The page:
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lisa-thomas
Team TFS
Team TFS
shutterstock_402281134Medical laboratory testing plays a crucial role in the detection, diagnosis, and treatment of disease.  Laboratory tests help determine the presence, extent, or absence of disease and monitor the effectiveness of treatment.  More than 70 % of medical decisions* are now based on clinical lab results.

Clinical laboratory technicians perform most laboratory tests.  While the, medical laboratory scientists analyze test results and relay them to physicians and sometimes provide test recommendations.  They may also perform complex tests using turnkey sophisticated analyzers or specialize in newer diagnostic instrument technologies used to flexibly develop new test procedures and deploy laboratory developed tests (LDTs). Medical laboratory scientists require significant analytical and independent judgment to perform a wide variety of functions and ever changing and increasing test procedures such as:

  • Utilize sophisticated equipment and instruments to perform a number of tests simultaneously

  • Identification of bacteria, parasites, and other microorganisms

  • Monitor patient progress and outcomes throughout therapeutic drug treatment

  • Microscopic examination and analysis of blood, body fluids (e.g., urine, peritoneal fluid, cerebrospinal fluid), tissues, and cells

  • Analysis of body fluids for chemical analytes such as glucose and cholesterol

  • Cross match blood for transfusion

  • Perform differential cell counts looking for abnormal cells to diagnose blood disorders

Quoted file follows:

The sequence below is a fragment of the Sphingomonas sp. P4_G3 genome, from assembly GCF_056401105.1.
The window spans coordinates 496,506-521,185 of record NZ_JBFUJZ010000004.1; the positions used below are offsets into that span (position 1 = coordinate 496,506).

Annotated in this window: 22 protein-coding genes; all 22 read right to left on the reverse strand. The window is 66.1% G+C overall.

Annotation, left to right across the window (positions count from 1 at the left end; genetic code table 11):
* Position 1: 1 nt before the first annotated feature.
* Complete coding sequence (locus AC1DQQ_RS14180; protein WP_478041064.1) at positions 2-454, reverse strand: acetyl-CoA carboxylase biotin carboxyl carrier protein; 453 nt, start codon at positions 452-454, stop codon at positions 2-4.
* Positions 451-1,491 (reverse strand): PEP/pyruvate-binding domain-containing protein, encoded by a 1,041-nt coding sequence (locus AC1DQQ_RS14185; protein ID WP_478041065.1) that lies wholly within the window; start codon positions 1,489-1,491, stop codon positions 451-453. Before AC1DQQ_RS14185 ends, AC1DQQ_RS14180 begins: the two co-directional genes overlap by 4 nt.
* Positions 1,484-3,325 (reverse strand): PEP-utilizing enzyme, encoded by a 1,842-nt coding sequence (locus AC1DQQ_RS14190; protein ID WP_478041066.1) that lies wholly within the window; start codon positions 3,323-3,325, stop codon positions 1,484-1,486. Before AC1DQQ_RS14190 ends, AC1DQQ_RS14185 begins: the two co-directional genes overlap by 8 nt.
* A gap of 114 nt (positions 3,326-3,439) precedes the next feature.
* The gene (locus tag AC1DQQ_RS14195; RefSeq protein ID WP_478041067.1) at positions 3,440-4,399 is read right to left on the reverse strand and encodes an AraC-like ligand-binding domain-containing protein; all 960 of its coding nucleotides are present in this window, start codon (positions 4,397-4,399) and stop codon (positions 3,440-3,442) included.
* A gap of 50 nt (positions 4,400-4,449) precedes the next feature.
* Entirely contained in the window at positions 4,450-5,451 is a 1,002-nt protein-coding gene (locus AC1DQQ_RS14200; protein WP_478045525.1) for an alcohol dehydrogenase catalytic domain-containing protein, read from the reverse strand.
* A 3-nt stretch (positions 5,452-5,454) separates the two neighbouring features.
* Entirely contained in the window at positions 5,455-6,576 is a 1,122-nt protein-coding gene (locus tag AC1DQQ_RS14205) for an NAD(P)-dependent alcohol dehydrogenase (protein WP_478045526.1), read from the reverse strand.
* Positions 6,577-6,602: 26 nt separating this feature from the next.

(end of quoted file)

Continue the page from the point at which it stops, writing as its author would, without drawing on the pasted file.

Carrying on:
In addition to performing routine diagnostic tests, medical laboratory professionals are involved in the development of new and emerging technologies for clinical lab applications. In some cases, such efforts are focused on laboratory-developed procedures to be performed within the lab’s own facilities or helping refine future generations of instruments and related tests labs with diagnostics manufacturers.

The volume of laboratory tests continues to increase due to the development of new types of tests based on the adoption of next generation sequencing and mass spectrometry into the lab, and new disease targets identified through ongoing clinical research.  With the advancement of new technology, both microbiology and oncology have been high-profile targets of new diagnostics and testing strategies in recent years, a trend that seems likely to continue in the coming year.

We’d like to thank all the medical laboratory professionals that support advancing our products to improve disease understanding and outcomes.

Be someone’s hero.

 
*“Results for Life”, American Clinical Laboratory Association (2012)